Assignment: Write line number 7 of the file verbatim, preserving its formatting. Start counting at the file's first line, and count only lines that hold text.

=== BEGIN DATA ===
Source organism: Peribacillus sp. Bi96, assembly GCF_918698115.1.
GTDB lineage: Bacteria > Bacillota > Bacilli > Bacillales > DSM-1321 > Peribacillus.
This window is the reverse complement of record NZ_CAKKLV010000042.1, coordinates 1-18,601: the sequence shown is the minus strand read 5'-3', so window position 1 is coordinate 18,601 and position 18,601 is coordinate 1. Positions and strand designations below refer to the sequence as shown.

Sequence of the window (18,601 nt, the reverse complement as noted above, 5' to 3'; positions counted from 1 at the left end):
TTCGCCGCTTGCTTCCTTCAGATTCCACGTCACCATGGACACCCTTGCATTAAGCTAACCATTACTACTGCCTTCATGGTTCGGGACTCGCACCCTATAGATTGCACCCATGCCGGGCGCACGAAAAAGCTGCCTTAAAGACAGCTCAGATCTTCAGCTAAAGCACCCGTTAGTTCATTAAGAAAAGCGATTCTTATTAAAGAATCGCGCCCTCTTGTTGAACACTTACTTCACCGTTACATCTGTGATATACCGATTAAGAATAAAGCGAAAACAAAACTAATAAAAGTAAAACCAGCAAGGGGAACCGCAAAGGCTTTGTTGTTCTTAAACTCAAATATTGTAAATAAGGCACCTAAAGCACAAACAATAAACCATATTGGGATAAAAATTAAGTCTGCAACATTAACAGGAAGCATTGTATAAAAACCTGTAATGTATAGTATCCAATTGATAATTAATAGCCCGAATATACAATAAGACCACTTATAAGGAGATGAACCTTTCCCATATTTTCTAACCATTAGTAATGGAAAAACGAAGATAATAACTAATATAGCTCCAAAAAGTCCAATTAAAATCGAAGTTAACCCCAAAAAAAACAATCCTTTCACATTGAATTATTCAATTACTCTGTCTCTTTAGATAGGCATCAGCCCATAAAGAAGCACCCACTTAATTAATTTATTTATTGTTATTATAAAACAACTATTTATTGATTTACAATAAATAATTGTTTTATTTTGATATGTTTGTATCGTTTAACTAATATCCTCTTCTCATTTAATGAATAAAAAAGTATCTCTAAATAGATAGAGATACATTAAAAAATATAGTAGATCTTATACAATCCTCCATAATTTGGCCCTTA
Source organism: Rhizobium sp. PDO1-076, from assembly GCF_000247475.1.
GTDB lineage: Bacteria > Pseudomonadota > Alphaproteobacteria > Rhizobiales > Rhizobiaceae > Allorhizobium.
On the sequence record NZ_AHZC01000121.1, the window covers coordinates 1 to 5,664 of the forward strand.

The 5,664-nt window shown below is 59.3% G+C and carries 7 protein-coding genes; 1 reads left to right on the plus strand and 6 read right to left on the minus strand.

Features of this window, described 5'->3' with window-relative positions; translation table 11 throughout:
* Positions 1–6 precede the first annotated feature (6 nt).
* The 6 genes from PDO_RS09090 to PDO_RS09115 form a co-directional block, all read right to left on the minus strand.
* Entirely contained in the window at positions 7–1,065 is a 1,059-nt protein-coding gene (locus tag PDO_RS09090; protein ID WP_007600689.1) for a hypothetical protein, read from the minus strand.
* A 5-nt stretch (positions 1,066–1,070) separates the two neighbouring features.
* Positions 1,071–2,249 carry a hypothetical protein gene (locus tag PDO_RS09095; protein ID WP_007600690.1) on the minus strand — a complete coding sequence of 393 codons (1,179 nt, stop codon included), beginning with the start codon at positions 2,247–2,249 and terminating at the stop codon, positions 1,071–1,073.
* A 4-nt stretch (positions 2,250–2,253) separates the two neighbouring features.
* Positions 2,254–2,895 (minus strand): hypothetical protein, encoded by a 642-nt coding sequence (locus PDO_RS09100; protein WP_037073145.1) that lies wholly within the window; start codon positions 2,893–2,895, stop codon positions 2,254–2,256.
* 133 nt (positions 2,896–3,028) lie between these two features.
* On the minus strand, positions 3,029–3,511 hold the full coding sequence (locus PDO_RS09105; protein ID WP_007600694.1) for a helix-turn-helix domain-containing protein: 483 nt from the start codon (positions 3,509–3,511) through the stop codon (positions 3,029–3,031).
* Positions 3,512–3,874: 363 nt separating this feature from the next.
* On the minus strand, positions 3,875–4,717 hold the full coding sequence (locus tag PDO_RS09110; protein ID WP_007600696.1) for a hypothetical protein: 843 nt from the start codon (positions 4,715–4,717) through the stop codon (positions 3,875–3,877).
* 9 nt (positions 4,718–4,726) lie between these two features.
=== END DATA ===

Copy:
GTDB lineage: Bacteria > Pseudomonadota > Alphaproteobacteria > Rhizobiales > Rhizobiaceae > Allorhizobium.